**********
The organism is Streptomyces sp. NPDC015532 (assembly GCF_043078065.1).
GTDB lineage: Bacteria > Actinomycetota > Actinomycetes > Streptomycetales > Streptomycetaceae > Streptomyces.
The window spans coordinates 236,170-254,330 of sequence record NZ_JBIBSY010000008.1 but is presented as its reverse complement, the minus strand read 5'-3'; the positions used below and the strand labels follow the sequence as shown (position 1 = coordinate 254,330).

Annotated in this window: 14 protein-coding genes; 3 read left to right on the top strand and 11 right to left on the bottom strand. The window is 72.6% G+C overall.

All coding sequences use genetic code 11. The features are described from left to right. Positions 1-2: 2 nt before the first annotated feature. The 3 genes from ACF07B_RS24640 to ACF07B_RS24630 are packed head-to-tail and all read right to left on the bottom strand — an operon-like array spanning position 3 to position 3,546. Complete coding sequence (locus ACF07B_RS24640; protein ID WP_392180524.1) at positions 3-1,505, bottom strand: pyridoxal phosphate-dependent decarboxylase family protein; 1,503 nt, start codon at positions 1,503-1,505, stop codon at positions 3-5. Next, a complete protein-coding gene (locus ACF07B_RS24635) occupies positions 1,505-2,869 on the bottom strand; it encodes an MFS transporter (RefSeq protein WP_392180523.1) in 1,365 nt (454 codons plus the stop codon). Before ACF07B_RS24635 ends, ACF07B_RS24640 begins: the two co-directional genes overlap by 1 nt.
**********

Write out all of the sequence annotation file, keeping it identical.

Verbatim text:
The organism is Streptomyces sp. NPDC015532 (assembly GCF_043078065.1).
GTDB lineage: Bacteria > Actinomycetota > Actinomycetes > Streptomycetales > Streptomycetaceae > Streptomyces.
The window spans coordinates 236,170-254,330 of sequence record NZ_JBIBSY010000008.1 but is presented as its reverse complement, the minus strand read 5'-3'; the positions used below and the strand labels follow the sequence as shown (position 1 = coordinate 254,330).

Annotated in this window: 14 protein-coding genes; 3 read left to right on the top strand and 11 right to left on the bottom strand. The window is 72.6% G+C overall.

All coding sequences use genetic code 11. The features are described from left to right. Positions 1-2: 2 nt before the first annotated feature. The 3 genes from ACF07B_RS24640 to ACF07B_RS24630 are packed head-to-tail and all read right to left on the bottom strand — an operon-like array spanning position 3 to position 3,546. Complete coding sequence (locus ACF07B_RS24640; protein ID WP_392180524.1) at positions 3-1,505, bottom strand: pyridoxal phosphate-dependent decarboxylase family protein; 1,503 nt, start codon at positions 1,503-1,505, stop codon at positions 3-5. Next, a complete protein-coding gene (locus ACF07B_RS24635) occupies positions 1,505-2,869 on the bottom strand; it encodes an MFS transporter (RefSeq protein WP_392180523.1) in 1,365 nt (454 codons plus the stop codon). Before ACF07B_RS24635 ends, ACF07B_RS24640 begins: the two co-directional genes overlap by 1 nt.